I didn’t know much about Dark Horse’s The Creep when I walked into my local comic shop, just that Frank Miller had done some killer cover art for it. Completely ignoring years of being told to never judge a book by its cover, I grabbed an issue off the rack with as much reckless abandon as the act of purchasing a comic book would allow. After bringing it home and reading it, I submit that the phrase be changed to, “Don’t judge a book by its cover… unless that cover was drawn by the legendary Frank Miller. In which case, buy that book immediately, because chances are it’s going to be epic.”
“The Creep #0” literally starts off with a bang, depicting a young boy in his room committing suicide with a gun. Though police have already closed the case, the boy’s mother, Stephanie, writes a letter to an old college friend she learned had since become a private investigator. The P.I. is Oxel, a homely man afflicted by a rare disease called acromegaly, which causes his body several deformities. Stephanie hasn’t seen Oxel since before his disease kicked in and is unaware of his condition. Oxel returns her letter with a phone call. His acromegaly also causes his voice to be distorted, which Stephanie inquires about. Oxel seems unready to reveal he’s no longer the handsome man she knew in college and passes it off as a cold. He accepts the case.
While the focus of the narrative is based predominantly on the mystery behind the young boy’s death, writer John Arcudi spends a large portion of the issue fleshing out Oxel and Stephanie’s interactions, both with each other and the world around them. When following Oxel, we see everything from a group of young men throwing fire crackers at him on the street to a curious young girl on a train unable to stop staring. Though desperate and lonely, Oxel is determined to be a good man in a world that labels him a creep. This element is truly engaging and will continue to be one of the major draws to the book.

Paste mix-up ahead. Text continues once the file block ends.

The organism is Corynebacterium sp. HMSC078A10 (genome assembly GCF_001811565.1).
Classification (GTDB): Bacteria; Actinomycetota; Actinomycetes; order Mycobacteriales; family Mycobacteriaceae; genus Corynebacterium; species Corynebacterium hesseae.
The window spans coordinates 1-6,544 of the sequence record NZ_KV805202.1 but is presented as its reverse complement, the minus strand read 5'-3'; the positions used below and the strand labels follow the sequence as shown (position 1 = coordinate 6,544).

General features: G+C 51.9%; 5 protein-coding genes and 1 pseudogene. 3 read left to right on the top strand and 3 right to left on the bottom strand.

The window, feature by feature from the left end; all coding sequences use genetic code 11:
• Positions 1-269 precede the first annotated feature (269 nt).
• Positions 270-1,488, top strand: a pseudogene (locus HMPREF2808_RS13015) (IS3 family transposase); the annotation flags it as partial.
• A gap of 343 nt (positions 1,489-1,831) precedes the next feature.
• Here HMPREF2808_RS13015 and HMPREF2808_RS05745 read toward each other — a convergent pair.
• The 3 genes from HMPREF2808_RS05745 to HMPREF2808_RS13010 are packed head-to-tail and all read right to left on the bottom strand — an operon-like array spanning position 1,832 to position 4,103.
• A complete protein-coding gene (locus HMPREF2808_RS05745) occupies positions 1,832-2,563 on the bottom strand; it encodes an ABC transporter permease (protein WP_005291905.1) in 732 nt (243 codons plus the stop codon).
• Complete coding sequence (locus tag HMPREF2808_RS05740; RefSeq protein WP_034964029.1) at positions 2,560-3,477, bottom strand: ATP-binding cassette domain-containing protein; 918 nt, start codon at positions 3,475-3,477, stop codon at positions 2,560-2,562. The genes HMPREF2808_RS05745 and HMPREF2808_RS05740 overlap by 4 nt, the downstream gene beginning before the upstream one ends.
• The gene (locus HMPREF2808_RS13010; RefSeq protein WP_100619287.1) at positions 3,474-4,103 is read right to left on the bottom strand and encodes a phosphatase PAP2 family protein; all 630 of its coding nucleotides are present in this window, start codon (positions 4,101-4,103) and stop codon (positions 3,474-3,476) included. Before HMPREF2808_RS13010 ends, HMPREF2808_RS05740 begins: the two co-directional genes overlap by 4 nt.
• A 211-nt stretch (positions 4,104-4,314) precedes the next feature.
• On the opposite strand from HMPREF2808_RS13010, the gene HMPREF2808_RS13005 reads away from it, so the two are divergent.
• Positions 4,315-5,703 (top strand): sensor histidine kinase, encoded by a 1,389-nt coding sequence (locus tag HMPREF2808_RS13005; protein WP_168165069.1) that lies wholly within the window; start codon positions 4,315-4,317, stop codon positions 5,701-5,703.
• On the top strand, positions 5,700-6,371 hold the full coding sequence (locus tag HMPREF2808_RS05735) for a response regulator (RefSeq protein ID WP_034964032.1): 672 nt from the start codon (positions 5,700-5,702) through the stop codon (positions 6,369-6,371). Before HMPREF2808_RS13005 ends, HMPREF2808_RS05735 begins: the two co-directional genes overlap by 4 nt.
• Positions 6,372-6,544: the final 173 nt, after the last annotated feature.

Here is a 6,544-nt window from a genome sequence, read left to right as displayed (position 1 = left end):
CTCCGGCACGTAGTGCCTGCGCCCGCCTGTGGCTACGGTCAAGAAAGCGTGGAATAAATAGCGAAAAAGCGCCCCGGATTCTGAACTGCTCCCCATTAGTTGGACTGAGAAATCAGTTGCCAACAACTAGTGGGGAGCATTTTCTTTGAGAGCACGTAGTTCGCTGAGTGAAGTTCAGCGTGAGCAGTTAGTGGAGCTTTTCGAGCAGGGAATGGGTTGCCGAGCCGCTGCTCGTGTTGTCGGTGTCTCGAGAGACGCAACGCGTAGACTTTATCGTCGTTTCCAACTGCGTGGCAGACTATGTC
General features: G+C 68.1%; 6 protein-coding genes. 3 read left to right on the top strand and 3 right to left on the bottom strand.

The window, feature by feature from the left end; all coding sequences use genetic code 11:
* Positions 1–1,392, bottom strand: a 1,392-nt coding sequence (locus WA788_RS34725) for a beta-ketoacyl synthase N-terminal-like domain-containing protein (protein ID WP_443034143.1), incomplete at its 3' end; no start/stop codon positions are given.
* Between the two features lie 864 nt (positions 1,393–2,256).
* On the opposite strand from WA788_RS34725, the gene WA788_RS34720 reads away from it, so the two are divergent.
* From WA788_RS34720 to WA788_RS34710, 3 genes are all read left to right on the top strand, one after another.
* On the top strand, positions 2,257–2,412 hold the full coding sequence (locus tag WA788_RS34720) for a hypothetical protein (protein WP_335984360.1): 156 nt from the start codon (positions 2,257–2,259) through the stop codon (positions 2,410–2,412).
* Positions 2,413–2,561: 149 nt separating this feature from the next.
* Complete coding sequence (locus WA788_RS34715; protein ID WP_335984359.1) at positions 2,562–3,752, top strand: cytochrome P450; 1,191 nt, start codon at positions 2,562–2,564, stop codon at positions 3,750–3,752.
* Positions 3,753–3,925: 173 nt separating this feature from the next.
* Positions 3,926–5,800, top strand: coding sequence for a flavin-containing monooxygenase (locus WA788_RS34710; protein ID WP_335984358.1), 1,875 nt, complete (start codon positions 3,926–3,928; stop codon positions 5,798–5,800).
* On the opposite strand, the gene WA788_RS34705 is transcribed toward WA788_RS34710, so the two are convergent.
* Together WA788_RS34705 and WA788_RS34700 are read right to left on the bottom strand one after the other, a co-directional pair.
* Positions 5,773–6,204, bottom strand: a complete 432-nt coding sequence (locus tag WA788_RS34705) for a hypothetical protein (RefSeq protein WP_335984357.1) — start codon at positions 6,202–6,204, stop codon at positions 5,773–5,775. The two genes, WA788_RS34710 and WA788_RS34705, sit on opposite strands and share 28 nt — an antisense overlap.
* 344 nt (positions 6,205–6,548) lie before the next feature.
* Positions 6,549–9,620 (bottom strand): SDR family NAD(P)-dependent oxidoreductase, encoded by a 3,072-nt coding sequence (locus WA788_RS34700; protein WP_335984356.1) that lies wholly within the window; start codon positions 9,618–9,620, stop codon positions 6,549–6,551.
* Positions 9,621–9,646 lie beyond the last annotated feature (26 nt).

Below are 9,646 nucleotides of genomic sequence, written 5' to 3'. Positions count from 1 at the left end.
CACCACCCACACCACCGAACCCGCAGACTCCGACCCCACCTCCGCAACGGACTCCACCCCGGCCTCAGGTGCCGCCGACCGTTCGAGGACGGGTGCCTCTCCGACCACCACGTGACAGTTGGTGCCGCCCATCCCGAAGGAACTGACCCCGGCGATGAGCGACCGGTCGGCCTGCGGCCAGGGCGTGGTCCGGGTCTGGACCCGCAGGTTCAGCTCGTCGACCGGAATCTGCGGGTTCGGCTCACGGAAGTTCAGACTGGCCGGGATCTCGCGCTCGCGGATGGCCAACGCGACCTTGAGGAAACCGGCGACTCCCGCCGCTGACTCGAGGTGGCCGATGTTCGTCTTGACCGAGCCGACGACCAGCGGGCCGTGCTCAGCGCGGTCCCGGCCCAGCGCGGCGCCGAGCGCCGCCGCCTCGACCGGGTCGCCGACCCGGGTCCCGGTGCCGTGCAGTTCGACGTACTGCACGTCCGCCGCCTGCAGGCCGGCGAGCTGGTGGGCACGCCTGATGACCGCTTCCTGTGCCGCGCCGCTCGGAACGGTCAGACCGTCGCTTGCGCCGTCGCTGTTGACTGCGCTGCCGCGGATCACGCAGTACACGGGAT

Stephanie’s interpersonal relationships aren’t fairing much better. She informed Oxel that she and her husband had gotten a divorce. She loosely keeps in touch with a woman whose son, Mike, was friends with her own son. Oxel pays her a visit, and we find out that Mike also committed suicide just two months before Stephanie’s son. When investigating some of Mike’s belongings, Oxel discovers several doodles of a woman and a collection of bear drawings. Furthermore, since neither of the boy’s dads were in the picture, Stephanie’s own father filled the role for both boys, occasionally taking them hunting. Oxel finds Stephanie’s father at a shelter, impoverished and grief stricken, hallucinating about hunting bears. How any of this has led to Stephanie’s son’s suicide, if at all, is purposefully left unclear.
While it was Frank Miller’s cover that had hooked me to The Creep, it was Jonathan Case’s interior art that reeled me in. The main players are all depicted wonderfully. Each facial expression is believable and each motion of the body is fluid, but what really sets Case’s work apart is his use of color. He masterfully depicts Oxel’s modern day life with a cold pallet of blues and grays that stir up feelings of grief and pity. On the other hand, his flashbacks to his college days with Stephanie, as well as every time Stephanie herself is shown throughout the book are always splashed with a wide bouquet of warmer colors, while characters like Stephanie’s friend and Stephanie’s father are not. Since Oxel never actually meets up with Stephanie in this issue, it could be interpreted that this is how Oxel perceives Stephanie to be, a one-time source of happiness in an otherwise cruel, cold world and perhaps his only chance of finding it again.
Fans of complicated detective cases and strong character pieces alike will find plenty to admire about this series. “The Creep #0” is bursting with copious amounts of mystery and heart and would be a welcome addition to any pull list.